In our culture gestures only underline information, serving as a supportive means of expression ... even though a greater wealth of mystic, ritual and fantastical elements – the legacy of mankind and thus irreplaceable – is also to be found in gestures.
Ketty La Rocca, 1973
Ketty La Rocca (1938-1976) is one of the most important Italian conceptual artists to have emerged from the 1960s. She lived and worked in Florence, initially as a leading member of Gruppo 70, a group of artists devoted to visual poetry and 'verbal-visual investigations'. Her early collage works were explorations of language in relation to the stereotypical imagery of everyday life with an emphasis on subverting the patriarchal depiction of women in contemporary culture.
This exhibition focuses on two crucial series of works from 1973-74, toward the end of her tragically curtailed life, the riduzioni and the craniologie. These works expand on a video piece La Rocca made for the 1972 Venice Biennale Appendice per una supplica ('Appendix to an Appeal') investigating hand gestures as an alternative language, a form of communication based on bodily expression. Such alternatives were necessary in a male-dominated world in which, she believed, women have access only to a 'language that is both alien and hostile to them.'
Deriving from her personal struggle to establish a voice as a female artist in 1960s Florence, La Rocca's unique melding of the verbal and the visual, of writing and gesture, was based on the conviction that 'it is better to embroider with words'. In each of the riduzioni a found photographic image is subjected to a series of transfigurations, via the act of handwriting, so that it gradually dissolves into abstraction, whereas in the craniologie she repeatedly scribbles the pronoun 'you' across reproductions of x-rays of her skull, on which images of various hand gestures are also superimposed.
In certain craniologie the gesture of pointing seems to be directed at artist and viewer simultaneously as if the construction of her own identity becomes possible only in dealing with the other: 'The you has already started at the border of my I.' In others La Rocca uses ancient African masks in lieu of images of her own head, thereby extending the historical and cross-cultural resonance of this idea of bodily gesture and figurative expression. The long white face of the Fang Ngil mask, used for initiation ceremonies, was a legendary source of inspiration for modern artists in early 20th-century Paris, whereas the Chokwe mask was used for mystic ceremonies related to marriage and fertility.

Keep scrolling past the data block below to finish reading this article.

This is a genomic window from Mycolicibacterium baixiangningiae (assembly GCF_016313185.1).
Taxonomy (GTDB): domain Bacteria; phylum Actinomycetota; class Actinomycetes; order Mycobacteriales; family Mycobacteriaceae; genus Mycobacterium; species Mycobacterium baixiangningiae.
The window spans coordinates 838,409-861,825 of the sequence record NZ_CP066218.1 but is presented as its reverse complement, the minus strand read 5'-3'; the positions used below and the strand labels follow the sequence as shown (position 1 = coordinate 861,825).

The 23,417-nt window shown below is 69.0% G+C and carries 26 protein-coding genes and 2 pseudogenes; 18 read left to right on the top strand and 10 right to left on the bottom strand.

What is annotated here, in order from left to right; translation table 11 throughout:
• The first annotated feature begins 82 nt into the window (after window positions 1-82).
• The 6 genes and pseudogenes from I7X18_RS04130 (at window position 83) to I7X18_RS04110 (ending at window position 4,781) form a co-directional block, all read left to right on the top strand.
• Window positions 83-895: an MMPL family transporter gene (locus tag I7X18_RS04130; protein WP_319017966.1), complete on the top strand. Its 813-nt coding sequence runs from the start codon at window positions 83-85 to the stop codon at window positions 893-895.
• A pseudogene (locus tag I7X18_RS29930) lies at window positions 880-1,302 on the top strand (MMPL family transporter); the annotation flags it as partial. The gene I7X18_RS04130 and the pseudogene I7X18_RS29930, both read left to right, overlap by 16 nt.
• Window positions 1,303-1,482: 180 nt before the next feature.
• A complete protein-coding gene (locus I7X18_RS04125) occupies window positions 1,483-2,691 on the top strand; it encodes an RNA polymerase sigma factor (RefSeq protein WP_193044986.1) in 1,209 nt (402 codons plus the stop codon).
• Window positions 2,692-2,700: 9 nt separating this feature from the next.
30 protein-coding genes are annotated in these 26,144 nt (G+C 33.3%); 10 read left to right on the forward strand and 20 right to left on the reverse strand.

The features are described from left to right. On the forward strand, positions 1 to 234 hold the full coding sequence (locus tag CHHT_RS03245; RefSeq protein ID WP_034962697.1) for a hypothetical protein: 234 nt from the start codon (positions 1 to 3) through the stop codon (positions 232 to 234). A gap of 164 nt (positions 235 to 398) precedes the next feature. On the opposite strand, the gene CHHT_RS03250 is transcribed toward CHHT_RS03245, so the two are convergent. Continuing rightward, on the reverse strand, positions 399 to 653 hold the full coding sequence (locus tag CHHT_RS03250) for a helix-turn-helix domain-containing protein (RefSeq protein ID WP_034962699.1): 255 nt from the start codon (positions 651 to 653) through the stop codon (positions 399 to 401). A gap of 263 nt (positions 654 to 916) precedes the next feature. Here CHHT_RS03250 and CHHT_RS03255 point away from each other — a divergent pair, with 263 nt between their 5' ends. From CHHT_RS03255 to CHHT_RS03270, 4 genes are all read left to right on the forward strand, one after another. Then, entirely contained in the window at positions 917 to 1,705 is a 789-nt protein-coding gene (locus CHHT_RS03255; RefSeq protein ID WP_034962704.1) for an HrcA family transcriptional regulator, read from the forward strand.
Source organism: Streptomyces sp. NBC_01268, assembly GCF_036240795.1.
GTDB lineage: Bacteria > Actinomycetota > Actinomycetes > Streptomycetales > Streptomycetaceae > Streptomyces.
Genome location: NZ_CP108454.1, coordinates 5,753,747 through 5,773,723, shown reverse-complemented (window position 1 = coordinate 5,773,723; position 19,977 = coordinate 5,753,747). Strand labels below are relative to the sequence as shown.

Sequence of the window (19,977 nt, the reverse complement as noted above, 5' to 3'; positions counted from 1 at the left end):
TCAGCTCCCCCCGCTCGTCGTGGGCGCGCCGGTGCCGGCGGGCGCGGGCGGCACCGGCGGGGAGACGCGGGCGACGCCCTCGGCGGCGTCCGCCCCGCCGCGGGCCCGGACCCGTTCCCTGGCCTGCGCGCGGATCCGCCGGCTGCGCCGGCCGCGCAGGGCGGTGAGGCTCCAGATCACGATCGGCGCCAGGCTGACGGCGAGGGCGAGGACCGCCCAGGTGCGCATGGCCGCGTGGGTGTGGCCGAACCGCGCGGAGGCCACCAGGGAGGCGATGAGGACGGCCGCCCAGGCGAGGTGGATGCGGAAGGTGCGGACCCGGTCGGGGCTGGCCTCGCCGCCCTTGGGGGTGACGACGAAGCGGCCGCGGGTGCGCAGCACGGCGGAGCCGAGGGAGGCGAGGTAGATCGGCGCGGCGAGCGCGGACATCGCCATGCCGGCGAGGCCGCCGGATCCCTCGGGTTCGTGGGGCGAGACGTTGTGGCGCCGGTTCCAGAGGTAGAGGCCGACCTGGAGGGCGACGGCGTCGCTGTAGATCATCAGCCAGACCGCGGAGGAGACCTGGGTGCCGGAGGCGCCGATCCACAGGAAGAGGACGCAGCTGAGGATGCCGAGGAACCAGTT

In the riduzioni works presented here the image of the wedding gown likewise invokes the idea of ceremony and ritual. So too does the image of the woman in her boudoir, the naked woman’s pose suggesting duality – we are gazing at the woman but she is also gazing at herself in the mirror. This reflexivity is also evident in other riduzioni where La Rocca has used images of herself in the act of making her own works. While her fascination with the dynamics of the gaze anticipates Laura Mulvey's classic essay on the subject in 1975, her distrust of language is also evident in a letter to the critic Lucy Lippard in which she expresses comparable misgivings regarding 'the danger of speaking' and 'the delusion of the image'. La Rocca's visionary response to this expressive quandary was to produce works in which the image is at once 'devoured by language' and distilled into productive ambiguity.
Amanda Wilkinson would like to thank Martina Cioni, Michelangelo Vasta and the Estate of Ketty La Rocca for their help in realizing this exhibition.